Swedish hunters slam wolf population proposal

Swedish hunters have slammed a proposal that the Swedish wolf population needs to more than double in order to be viable, forwarded on Monday by Lars-Erik Liljelund, the head of a government inquiry into the matter.

Swedish hunters slam wolf population proposal

There are currently around 200 wolves in the country and Liljelund argued in the interim statement that the number needs to be boosted to around 450 in order to sustain genetic variation.

Liljelund however pointed out that the figure is based only on a biological assessment and that the final report, which will be presented within a year, will include additional factors, such as the attitudes of local residents.

“This assessment is based solely on biology and ecology and what is required for wolves to achieve a favourable conservation status. It does not take into account socio-economic factors,” Liljelund said on Monday.

He further said that the assessment of the target population of 450 wolves is based on an overview of what researchers believe.

“The situation for the wolves is serious but can be improved,” Liljelund added.

Environment minister Andreas Carlgren declined to comment on the proposal on Monday.

“I don’t want to take a position now. We should first listen to all the points of view. I am presuming that we will have an increased wolf population in Sweden, but exactly how large this will be is a question for a later date,” Carlgren said.

The Swedish Association for Hunting and Wildlife Management (Svenska Jägareförbundet) has however reacted against the proposals contained in the interim report.

The association argues that the Swedish wolf population should be as small as 150 animals.

“We can’t accept 450 wolves. It is regrettable that Liljelund now touts that figure for the final report,” said Gunnar Glöersen at the association.

“Liljelund has let ecologists and biologists set the figure, but as I see it there is nothing in the EU directive which requires it to be quantified in this way,” he said.

The WWF is however happy with a large part of the interim report.

“I would like to see more of the background to the conclusions, but generally speaking I am positively surprised,” Tom Arnbom at WWF said.

In January, the European Commission decided to open a formal infringement procedure action against Sweden for allowing a recent cull of the country’s wolf population.

It could lead to a case before the European Court of Justice, which can impose hefty fines on EU states that violate the union’s rules.

Lars-Erik Liljelund’s interim report also reviewed the status of the other three major predators in Sweden.

For the bear and the lynx, the situation is described as satisfactory. But the wolverine is, like the wolf, described as having an unfavourable conservation status.

According to Liljelund the wolverine population would need to be boosted from the current 650 animals to a stock of 850 in order to reach a genetic balance.

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Swedish regions raise limits on bear-hunting to combat attacks on reindeer

Several Swedish regions have increased the number of bears that can be killed during this year's hunting season.

Swedish regions raise limits on bear-hunting to combat attacks on reindeer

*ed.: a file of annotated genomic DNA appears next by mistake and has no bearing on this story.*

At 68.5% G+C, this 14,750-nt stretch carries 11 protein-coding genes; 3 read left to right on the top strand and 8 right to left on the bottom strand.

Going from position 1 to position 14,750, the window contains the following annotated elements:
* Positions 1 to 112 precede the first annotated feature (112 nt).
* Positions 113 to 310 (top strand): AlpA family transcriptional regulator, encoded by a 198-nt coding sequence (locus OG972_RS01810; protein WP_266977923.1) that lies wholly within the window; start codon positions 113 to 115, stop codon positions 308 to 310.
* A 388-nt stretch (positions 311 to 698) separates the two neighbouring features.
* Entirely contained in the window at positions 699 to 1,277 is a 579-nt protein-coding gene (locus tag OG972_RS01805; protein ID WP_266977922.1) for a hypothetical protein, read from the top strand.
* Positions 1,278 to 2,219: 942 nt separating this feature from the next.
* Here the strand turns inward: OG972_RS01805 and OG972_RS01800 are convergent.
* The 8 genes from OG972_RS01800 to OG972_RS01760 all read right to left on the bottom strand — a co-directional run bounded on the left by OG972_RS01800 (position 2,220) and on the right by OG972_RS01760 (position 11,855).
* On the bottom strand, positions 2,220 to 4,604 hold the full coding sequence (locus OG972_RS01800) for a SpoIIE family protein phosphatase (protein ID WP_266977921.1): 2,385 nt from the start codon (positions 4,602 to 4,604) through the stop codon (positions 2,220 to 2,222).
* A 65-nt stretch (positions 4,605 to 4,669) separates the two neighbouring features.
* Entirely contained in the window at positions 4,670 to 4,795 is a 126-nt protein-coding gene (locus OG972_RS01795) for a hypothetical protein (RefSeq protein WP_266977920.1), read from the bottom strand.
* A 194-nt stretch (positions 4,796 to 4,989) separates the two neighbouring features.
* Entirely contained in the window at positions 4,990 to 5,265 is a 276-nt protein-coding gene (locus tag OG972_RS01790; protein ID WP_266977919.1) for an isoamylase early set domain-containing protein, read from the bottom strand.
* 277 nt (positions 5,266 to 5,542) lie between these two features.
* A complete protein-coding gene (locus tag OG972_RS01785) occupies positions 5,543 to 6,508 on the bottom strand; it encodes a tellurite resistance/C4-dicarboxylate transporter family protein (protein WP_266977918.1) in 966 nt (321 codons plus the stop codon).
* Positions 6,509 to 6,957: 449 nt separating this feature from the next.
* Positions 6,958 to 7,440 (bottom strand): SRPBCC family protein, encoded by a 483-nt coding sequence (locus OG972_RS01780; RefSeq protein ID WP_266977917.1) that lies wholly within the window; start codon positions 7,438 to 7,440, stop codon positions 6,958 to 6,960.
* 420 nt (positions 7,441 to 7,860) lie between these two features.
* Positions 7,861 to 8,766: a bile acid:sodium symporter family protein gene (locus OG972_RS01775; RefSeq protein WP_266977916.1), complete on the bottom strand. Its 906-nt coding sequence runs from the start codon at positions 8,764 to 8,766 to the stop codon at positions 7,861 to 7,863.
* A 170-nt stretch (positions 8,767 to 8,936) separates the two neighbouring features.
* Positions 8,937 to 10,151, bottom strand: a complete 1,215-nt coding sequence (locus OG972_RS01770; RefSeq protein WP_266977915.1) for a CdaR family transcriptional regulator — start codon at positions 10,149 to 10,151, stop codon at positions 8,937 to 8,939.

A hunter prepares to go out on the first day of the bear-hunting season in Sweden. Photo: Adam Ihse / TT

Jämtland is doubling the amount of bears that are allowed to be killed in the region this year to 200. 

The decision comes after the regional bear population has grown to 1,044 at the last count. Jämtland is hoping that the expanded license will reduce the number of bears to around 650.  

We have assessed that the heavy expansion of licensed hunting is necessary, partly to reduce the bear population to the regional target within five years,” said Emma Andersson, who is in charge of managing game and hunting for the region.

Sweden allows some licensed hunting of bears, partly because of their interference with reindeer herding, one of the main economic sectors in northern Sweden for Indigenous Sámi people.

There are around 1,000 reindeer herding companies in Sweden, and an estimated 2,500 people are dependent on incomes from reindeer herding, according to the website of the Sámi parliament.

The presence of predators in northern Sweden has become a complicated political issue as they pose a great threat to the sustainable farming practices of the Sámi. The Sámi parliament estimates that one quarter of reindeer are killed by predators each year, significantly higher than the ten percent limit set by parliament. 

At the same time, the hunting of bears and other predators like wolves must be strictly overseen by the region due to their protected status. 

The increased allowance for hunting bears in Jämtland is directed specifically towards areas where there is a clear link that it could harm the reindeer herding industry, according to the regional board.

Similar decisions have been taken in Västerbotten, where 85 bears can be killed this year compared to 25 in the previous year, and in Västernorrland where they are allowing 75, almost doubling the previous year’s figure.

While no decision has been taken yet in Norrbotten, the hunting association is demanding similar measures, as 20 bears were shot last year during the hunt and another 60 through emergency measures to protect reindeer.

The licensed hunting period takes place between August 21st and October 15th in Norrbotten every year, with some exceptions.

A count by the Swedish Environmental Protection Agency found that there were around 2,900 bears in total in Sweden as of 2017.